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Hormonal Contraception and Sexuality

Call for Papers

The use of contraceptives to prevent unwanted pregnancies is now widespread throughout the world. Women’s contraceptive choices are often based on advice from healthcare providers, family, partners, and/ or friends. Compliance with contraception depends on a range of salient factors, including method efficacy, safety, side effects, the client's understanding of use of the method, personal characteristics, noncontraceptive benefits, costs, partner support, and healthcare provider preferences. Contraceptive counseling provides education, dispels misinformation, facilitates selection of a method that will be successful for the individual, and encourages patient involvement in healthcare decisions and life goals. Biological and psychological changes are linked to hormonal contraception, and their eventual adverse effects can play an important role in the choice of this contraceptive method. An important aspect that is often not well investigated is the impact of hormonal contraception on sexuality, psychological wellbeing, and reproductive health of women. Indeed, the possible negative impact of hormonal contraceptives on women’s sexual desire and arousal can discourage their use. Moreover, hormonal contraception is of particular relevance to endocrinologists, since many endocrine diseases affect reproductive function and vice versa. Consequently, it is important that endocrinologists have knowledge of reproduction and the methods available to prevent it.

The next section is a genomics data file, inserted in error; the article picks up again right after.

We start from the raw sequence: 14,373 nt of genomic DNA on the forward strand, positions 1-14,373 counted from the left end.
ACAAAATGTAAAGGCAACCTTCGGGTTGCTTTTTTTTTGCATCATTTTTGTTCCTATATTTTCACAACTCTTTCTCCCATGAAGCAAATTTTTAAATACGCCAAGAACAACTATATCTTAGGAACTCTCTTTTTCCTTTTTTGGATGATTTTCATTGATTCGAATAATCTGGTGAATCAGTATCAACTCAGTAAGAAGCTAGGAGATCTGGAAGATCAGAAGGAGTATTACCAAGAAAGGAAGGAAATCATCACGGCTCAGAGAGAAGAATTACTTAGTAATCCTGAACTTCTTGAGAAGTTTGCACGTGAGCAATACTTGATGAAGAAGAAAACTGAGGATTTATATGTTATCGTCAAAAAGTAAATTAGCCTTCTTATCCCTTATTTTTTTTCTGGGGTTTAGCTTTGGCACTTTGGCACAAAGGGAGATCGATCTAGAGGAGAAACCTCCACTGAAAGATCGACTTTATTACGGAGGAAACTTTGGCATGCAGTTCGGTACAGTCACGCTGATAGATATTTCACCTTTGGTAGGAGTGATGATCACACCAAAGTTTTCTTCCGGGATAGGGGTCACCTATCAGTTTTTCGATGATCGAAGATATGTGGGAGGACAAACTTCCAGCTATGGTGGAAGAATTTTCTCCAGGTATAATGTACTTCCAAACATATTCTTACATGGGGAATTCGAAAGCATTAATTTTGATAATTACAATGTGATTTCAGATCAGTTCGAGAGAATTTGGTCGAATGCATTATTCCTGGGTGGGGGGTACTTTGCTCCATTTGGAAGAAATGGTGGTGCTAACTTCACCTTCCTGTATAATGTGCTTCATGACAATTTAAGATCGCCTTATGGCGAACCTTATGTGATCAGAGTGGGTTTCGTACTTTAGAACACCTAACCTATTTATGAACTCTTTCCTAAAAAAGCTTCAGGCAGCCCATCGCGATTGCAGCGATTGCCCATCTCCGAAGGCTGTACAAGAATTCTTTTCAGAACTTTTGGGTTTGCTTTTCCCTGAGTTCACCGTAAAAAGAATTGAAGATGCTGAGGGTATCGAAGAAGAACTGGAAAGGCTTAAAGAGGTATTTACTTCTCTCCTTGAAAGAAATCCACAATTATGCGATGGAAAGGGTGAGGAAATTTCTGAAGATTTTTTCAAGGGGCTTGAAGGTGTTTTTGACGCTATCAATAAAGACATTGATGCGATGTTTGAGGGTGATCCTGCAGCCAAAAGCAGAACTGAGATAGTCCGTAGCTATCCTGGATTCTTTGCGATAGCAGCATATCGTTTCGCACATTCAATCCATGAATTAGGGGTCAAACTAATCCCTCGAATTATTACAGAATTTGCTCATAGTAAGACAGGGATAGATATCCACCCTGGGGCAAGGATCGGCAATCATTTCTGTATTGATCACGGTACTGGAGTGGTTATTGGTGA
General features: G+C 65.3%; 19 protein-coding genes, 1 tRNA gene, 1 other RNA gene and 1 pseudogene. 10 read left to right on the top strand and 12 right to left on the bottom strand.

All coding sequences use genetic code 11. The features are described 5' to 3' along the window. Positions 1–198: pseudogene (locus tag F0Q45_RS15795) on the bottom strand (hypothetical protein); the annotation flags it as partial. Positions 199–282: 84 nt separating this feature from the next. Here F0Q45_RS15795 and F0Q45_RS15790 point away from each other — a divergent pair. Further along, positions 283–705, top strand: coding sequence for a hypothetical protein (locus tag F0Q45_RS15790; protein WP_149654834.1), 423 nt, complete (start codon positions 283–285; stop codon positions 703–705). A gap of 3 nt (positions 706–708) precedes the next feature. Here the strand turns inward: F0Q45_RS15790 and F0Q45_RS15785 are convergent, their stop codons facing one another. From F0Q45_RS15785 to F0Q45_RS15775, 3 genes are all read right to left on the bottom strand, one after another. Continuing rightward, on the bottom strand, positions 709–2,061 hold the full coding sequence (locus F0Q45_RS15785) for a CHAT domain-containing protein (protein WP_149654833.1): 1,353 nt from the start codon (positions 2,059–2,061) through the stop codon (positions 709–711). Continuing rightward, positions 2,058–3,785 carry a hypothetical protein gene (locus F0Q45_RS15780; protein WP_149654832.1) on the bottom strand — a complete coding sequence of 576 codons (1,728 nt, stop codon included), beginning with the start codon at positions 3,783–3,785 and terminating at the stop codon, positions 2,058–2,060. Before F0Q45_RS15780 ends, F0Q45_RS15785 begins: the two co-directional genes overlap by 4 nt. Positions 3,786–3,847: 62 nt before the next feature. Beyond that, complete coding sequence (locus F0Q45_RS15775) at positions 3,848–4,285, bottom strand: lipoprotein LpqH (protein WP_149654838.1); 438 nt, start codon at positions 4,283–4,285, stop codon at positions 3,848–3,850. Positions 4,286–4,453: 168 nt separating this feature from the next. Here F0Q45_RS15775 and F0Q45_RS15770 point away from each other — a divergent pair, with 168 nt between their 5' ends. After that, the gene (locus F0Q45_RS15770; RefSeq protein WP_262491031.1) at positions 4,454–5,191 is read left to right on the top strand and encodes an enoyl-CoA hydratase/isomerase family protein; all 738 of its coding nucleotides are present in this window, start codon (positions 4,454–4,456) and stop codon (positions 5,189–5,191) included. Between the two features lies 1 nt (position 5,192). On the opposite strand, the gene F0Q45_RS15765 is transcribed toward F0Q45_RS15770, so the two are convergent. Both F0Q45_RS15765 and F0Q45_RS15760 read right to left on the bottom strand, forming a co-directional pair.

Considering these elements, the special issue aims to publish updated and groundbreaking original researches and comprehensive reviews about clinical care, service delivery, and training and education in the field of hormonal contraception and sexual health. Space will also be given to multidisciplinary contributions in order to better understand the impact of the use of hormonal contraceptives on sexual function and psychological wellbeing.

Potential topics include but are not limited to the following:

  • Hormonal contraception and sexuality
  • Hormonal contraception in women with endocrinological diseases
  • Hormonal contraception failure and abortion
  • Postpartum hormonal contraception
  • Counselling and psychological impact of hormonal contraception
  • Hormonal contraception in adolescents

Authors can submit their manuscripts through the Manuscript Tracking System at

Submission DeadlineFriday, 3 August 2018
Publication DateDecember 2018

Papers are published upon acceptance, regardless of the Special Issue publication date.

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